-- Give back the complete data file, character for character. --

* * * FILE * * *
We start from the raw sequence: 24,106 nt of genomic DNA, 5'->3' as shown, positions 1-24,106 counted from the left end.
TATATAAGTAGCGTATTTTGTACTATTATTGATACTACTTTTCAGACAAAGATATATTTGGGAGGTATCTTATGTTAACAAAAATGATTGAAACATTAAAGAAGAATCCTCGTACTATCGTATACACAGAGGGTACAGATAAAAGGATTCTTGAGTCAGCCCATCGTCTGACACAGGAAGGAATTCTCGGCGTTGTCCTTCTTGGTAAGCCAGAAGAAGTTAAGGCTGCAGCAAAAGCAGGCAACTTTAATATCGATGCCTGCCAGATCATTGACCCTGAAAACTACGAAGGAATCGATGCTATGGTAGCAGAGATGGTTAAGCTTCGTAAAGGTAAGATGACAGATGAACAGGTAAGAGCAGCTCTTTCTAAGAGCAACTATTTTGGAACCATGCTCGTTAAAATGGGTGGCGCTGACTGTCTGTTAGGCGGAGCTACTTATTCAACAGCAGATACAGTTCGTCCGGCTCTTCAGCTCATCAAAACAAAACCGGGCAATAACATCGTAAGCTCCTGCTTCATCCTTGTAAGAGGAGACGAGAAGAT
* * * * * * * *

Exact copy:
We start from the raw sequence: 24,106 nt of genomic DNA, 5'->3' as shown, positions 1-24,106 counted from the left end.
TATATAAGTAGCGTATTTTGTACTATTATTGATACTACTTTTCAGACAAAGATATATTTGGGAGGTATCTTATGTTAACAAAAATGATTGAAACATTAAAGAAGAATCCTCGTACTATCGTATACACAGAGGGTACAGATAAAAGGATTCTTGAGTCAGCCCATCGTCTGACACAGGAAGGAATTCTCGGCGTTGTCCTTCTTGGTAAGCCAGAAGAAGTTAAGGCTGCAGCAAAAGCAGGCAACTTTAATATCGATGCCTGCCAGATCATTGACCCTGAAAACTACGAAGGAATCGATGCTATGGTAGCAGAGATGGTTAAGCTTCGTAAAGGTAAGATGACAGATGAACAGGTAAGAGCAGCTCTTTCTAAGAGCAACTATTTTGGAACCATGCTCGTTAAAATGGGTGGCGCTGACTGTCTGTTAGGCGGAGCTACTTATTCAACAGCAGATACAGTTCGTCCGGCTCTTCAGCTCATCAAAACAAAACCGGGCAATAACATCGTAAGCTCCTGCTTCATCCTTGTAAGAGGAGACGAGAAGAT